Wednesday, October 15, 2008


When I was in NY a few weeks ago, I couldn't resist visiting this one place.

No, not the Statue of Liberty, Central Park, or even my favorite restaurant.

I wanted to visit ACDS, The Association for Children with Down Syndrome.

I became familiar with ACDS via some of the parents who have children that attend. They participate in a Ds support forum with me and I've always noticed the positive comments regarding this school. Apparently, it's the only one like it in the country. [I'd love to know if there are others.]

The school describes itself the following way:

ACDS provides a continuum of year-round programs and services that include diagnostic evaluations and treatment, early intervention, day care/ nursery, preschool, special education and clinical services for children, from infancy to age 5; individualized residential services (IRA) for adults, age 21 and over; and evening and weekend recreation and socialization services for children, age 5 and over. The agency also provides nursery/day care programs in an integrated setting, with typically developing children.

I wasn't sure that a visit would be possible due to the type of schedule I was keeping, but as I was returning to my hotel after visiting Hofstra University, I recognized the exit for where my aunt and her family used to live and quickly jumped off of the expressway. For the next few minutes, I sat in the rental car, trying to pry the desired info from my Blackberry. Where exactly was this place? What was the phone number?

I found what I needed, called, and quickly was connected to a Social Worker. She encouraged me to come by, stating that she'd be glad to show me around. Fifteen minutes later, I pulled into the parking lot.

The first thing I noticed while getting out of the car at this wonderfully average-from-the-outside looking school was the Down syndrome awareness ribbon on the back of the vehicle next to mine. It made me feel welcome. I decided then that I wanted one.

Inside, I met the Social Worker at the front desk. She was very friendly and proceeded to show me down one hallway and up the next, all the while asking me questions about Playette and admiring the photos I shared.

The classrooms held children of differing ages, abilities, diagnoses, races. There was one room that was set up like the ultimate jungle gym in order to work on gross motor skills (PT) and another that made me wish I was of the size that would allow me to swing and touch and feel all that was at the children's disposal. My absolute favorite was the room that held what appeared to be a group of 3-year-olds. There was also a lady sitting at a piano. As she played, she sang a song that told each student to rise from their seat, one by one, and join her in playing when she called their name. When their part was done, they took their seat and then it was the next child's turn. So, so cute. I could have stood there watching them for the rest of the afternoon.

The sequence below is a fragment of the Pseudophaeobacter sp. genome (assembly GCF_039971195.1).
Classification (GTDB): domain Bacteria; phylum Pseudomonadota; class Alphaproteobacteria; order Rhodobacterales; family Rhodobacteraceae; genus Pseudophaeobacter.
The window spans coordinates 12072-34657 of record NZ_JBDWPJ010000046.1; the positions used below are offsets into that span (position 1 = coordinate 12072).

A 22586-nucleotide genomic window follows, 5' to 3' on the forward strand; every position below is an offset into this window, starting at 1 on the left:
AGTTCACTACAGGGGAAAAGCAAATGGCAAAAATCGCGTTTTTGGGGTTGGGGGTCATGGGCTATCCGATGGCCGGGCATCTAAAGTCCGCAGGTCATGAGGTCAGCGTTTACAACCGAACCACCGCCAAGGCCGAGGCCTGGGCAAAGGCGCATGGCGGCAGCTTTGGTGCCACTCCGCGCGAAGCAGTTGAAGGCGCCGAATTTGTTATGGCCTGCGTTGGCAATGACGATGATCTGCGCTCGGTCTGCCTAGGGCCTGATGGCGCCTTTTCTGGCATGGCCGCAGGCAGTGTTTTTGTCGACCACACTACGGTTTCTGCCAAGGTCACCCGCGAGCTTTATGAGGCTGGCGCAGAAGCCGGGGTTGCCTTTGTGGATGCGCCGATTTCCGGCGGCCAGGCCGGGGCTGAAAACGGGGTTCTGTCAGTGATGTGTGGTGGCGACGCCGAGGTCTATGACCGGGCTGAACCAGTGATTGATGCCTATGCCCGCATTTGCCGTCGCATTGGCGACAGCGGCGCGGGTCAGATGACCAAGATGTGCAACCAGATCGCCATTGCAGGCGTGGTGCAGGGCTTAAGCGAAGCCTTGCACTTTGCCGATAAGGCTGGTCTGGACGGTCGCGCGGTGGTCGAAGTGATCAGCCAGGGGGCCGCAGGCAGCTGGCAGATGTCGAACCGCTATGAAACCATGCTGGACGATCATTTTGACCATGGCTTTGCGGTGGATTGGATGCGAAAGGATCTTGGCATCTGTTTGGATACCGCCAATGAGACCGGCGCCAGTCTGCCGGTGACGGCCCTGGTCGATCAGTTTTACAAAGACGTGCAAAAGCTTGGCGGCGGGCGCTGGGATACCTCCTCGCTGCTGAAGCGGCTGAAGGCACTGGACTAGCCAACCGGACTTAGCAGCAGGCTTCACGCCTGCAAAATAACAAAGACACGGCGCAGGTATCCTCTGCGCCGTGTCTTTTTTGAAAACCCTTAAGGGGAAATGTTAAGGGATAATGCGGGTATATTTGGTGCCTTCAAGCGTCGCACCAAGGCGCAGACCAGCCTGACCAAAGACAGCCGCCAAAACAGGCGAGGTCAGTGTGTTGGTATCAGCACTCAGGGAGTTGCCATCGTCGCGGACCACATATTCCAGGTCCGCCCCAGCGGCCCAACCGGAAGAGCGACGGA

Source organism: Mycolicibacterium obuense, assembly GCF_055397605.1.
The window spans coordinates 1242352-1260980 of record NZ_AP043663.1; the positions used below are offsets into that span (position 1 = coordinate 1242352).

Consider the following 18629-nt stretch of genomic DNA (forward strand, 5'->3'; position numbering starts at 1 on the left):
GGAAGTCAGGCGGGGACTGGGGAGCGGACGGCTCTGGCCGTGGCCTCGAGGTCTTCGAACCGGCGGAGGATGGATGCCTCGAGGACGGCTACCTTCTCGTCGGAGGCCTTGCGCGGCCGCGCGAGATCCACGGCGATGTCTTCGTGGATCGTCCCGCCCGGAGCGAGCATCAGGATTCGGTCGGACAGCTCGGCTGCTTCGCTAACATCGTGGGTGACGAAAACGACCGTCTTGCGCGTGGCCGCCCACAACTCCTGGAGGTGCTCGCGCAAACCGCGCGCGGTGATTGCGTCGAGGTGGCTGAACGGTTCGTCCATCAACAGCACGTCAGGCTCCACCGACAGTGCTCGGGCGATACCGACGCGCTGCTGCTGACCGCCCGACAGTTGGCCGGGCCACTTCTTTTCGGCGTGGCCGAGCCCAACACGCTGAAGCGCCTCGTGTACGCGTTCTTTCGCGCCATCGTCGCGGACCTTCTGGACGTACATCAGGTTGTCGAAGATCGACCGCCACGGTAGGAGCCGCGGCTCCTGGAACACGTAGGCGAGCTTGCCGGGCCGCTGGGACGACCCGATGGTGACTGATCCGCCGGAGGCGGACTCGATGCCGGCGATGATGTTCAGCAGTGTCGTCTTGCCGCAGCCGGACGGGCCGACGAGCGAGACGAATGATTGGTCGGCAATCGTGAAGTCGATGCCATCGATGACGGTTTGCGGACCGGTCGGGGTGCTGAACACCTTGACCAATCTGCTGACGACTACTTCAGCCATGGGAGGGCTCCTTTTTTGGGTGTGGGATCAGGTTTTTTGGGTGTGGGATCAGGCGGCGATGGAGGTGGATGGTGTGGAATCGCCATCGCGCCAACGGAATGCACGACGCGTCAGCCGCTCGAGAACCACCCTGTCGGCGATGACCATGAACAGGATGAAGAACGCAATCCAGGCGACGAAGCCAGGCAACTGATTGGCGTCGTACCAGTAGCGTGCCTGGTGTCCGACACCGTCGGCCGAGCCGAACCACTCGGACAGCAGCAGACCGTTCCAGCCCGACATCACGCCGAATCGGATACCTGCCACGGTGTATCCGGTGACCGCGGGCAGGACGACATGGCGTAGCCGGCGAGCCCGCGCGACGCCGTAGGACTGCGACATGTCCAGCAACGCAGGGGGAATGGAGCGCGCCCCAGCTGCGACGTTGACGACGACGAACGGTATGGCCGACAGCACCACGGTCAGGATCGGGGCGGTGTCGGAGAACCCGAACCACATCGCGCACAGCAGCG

When we returned to the front desk, I thanked everyone for their hospitality. I noticed then that they selling the DsA ribbons as part of a fundraiser, so I bought one.

I often think about my daughter's future. I worry about her education and how the moving around that is inevitable in the lifestyle we lead will affect her in the long run. I want a school like ACDS for her everywhere we go and I know that's just not going to happen. I want her to reach her full potential and I want that bar to be kept high. I want her to defy all of the restrictions, stereotypes, and generalizations that society placed on her the moment she was diagnosed with Ds.

It's a lot that weighs on me. I'm scared of making the wrong decision. I already feel bad for not teaching her more and can only imagine the kind of pressure that I may place on an actual teacher. Will I be patient enough? Will Playette even perform in a classroom setting? As it is, she keeps her skills held pretty close.

I don't know if and when I'll get answers to these questions, but I did want to take a moment to commend those that are out there who have "our" kids' best interest at heart, like the staff at ACDS.

Thank you.


hapagirlhapafamily said...

You are doing a great job momma! I know how you feel about moving. I have two typical kids and I feel the same way with them. Katie, who is 7, is now at her forth school and we still have 6 more years left in the Navy! I know...I remind myself that we are doing the very best for OUR kids. Just like you are doing for your beauty.

sheree said...

that is so cool! I wish there were places like that EVERYWHERE. Wouldn't that be wonderful.

I have no doubt, though, that you are doing a fabtastic job with Malea.

Hugs to you, my friend ;)

Lisa said...

That does sound like an amazing place.

Michelle said...

wow that sounds like a great resource to live near! It would be nice if other states caught on to what they are doing there.

I think as moms, and dads, we're always going to feel guilty about if we're doing "enough" - it's hard to find that balance with "work" and just being a family, you know?